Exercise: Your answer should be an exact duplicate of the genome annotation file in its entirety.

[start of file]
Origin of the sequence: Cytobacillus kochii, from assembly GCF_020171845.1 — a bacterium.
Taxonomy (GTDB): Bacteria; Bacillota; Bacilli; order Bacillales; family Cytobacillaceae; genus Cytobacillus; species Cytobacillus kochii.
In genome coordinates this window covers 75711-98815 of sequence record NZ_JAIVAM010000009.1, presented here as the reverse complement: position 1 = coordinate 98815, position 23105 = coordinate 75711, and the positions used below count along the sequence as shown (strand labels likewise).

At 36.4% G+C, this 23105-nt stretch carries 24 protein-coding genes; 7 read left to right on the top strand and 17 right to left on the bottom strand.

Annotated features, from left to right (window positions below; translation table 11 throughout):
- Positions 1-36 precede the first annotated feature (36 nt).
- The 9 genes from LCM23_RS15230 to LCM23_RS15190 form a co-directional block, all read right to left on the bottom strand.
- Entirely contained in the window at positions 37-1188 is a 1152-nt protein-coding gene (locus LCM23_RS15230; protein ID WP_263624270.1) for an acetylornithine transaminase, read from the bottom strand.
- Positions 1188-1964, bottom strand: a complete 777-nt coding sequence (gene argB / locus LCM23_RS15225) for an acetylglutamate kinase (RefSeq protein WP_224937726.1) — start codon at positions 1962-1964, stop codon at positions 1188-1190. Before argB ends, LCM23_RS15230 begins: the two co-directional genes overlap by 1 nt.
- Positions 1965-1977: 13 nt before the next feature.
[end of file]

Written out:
Origin of the sequence: Cytobacillus kochii, from assembly GCF_020171845.1 — a bacterium.
Taxonomy (GTDB): Bacteria; Bacillota; Bacilli; order Bacillales; family Cytobacillaceae; genus Cytobacillus; species Cytobacillus kochii.
In genome coordinates this window covers 75711-98815 of sequence record NZ_JAIVAM010000009.1, presented here as the reverse complement: position 1 = coordinate 98815, position 23105 = coordinate 75711, and the positions used below count along the sequence as shown (strand labels likewise).

At 36.4% G+C, this 23105-nt stretch carries 24 protein-coding genes; 7 read left to right on the top strand and 17 right to left on the bottom strand.

Annotated features, from left to right (window positions below; translation table 11 throughout):
- Positions 1-36 precede the first annotated feature (36 nt).
- The 9 genes from LCM23_RS15230 to LCM23_RS15190 form a co-directional block, all read right to left on the bottom strand.
- Entirely contained in the window at positions 37-1188 is a 1152-nt protein-coding gene (locus LCM23_RS15230; protein ID WP_263624270.1) for an acetylornithine transaminase, read from the bottom strand.
- Positions 1188-1964, bottom strand: a complete 777-nt coding sequence (gene argB / locus LCM23_RS15225) for an acetylglutamate kinase (RefSeq protein WP_224937726.1) — start codon at positions 1962-1964, stop codon at positions 1188-1190. Before argB ends, LCM23_RS15230 begins: the two co-directional genes overlap by 1 nt.
- Positions 1965-1977: 13 nt before the next feature.